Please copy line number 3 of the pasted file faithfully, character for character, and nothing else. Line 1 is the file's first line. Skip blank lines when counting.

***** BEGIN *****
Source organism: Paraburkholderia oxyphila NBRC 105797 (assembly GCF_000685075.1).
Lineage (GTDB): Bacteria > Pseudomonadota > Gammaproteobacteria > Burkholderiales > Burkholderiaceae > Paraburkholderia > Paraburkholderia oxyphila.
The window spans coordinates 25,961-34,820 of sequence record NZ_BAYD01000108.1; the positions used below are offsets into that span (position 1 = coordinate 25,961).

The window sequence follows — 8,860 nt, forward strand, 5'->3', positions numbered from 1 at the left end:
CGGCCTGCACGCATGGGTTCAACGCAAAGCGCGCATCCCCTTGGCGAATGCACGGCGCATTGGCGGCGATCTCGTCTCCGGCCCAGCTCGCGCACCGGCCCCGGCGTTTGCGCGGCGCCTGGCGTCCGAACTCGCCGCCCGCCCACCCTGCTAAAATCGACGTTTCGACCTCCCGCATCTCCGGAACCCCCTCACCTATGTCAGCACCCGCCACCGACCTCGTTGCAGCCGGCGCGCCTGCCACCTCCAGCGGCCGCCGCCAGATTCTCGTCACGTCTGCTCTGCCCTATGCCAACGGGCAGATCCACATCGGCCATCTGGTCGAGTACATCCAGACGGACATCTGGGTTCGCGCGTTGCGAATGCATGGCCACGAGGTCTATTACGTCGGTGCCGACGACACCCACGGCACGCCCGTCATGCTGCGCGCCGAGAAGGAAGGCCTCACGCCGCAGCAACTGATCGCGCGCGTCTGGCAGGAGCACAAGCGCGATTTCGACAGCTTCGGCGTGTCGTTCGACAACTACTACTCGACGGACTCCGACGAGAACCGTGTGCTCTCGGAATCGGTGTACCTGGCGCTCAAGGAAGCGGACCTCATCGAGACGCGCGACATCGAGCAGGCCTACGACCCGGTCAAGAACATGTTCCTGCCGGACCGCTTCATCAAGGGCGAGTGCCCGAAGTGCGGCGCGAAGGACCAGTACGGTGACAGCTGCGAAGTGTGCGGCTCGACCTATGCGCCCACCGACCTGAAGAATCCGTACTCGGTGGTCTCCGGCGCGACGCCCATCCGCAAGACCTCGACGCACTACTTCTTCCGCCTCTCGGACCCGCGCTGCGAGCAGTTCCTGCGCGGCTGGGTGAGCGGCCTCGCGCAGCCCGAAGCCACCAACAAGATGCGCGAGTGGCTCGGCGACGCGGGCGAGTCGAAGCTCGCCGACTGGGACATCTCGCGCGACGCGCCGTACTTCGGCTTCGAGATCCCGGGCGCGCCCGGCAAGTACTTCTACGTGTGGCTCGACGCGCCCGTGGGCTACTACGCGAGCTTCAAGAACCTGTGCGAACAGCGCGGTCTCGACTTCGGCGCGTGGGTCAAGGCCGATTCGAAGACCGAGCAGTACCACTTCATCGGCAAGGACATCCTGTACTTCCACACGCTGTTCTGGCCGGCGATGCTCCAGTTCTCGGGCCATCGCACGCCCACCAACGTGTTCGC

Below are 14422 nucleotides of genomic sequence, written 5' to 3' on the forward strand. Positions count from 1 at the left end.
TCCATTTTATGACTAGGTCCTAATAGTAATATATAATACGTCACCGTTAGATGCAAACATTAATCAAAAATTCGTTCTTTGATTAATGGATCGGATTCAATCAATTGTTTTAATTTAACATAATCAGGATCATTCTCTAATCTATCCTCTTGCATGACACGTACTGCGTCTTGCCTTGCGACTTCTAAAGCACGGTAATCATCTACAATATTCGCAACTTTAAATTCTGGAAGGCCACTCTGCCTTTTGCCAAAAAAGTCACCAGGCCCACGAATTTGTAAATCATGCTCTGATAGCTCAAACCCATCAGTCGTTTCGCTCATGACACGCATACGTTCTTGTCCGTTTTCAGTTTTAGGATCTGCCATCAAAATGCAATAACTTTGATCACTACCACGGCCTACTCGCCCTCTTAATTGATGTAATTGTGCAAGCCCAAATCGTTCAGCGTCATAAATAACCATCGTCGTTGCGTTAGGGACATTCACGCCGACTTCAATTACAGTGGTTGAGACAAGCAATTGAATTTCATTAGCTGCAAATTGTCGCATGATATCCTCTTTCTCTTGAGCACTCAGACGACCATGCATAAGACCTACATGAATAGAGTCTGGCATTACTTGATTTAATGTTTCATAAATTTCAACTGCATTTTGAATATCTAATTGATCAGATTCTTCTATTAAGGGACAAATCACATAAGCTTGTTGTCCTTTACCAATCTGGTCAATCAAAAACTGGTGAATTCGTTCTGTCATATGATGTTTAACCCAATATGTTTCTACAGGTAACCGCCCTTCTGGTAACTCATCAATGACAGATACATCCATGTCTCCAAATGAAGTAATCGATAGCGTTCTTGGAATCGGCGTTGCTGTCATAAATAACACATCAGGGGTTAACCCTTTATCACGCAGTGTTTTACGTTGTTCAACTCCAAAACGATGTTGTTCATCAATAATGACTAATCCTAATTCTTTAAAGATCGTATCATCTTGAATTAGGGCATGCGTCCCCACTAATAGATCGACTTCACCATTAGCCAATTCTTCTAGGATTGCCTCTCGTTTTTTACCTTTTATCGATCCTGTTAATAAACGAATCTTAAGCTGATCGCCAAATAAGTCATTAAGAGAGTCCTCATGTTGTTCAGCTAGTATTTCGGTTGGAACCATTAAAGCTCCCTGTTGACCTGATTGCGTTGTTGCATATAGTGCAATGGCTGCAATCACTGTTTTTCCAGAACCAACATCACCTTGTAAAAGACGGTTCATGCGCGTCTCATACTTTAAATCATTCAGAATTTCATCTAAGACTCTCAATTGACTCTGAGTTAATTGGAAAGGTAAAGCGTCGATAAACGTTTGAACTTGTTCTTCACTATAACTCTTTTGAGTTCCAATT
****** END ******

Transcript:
The window spans coordinates 25,961-34,820 of sequence record NZ_BAYD01000108.1; the positions used below are offsets into that span (position 1 = coordinate 25,961).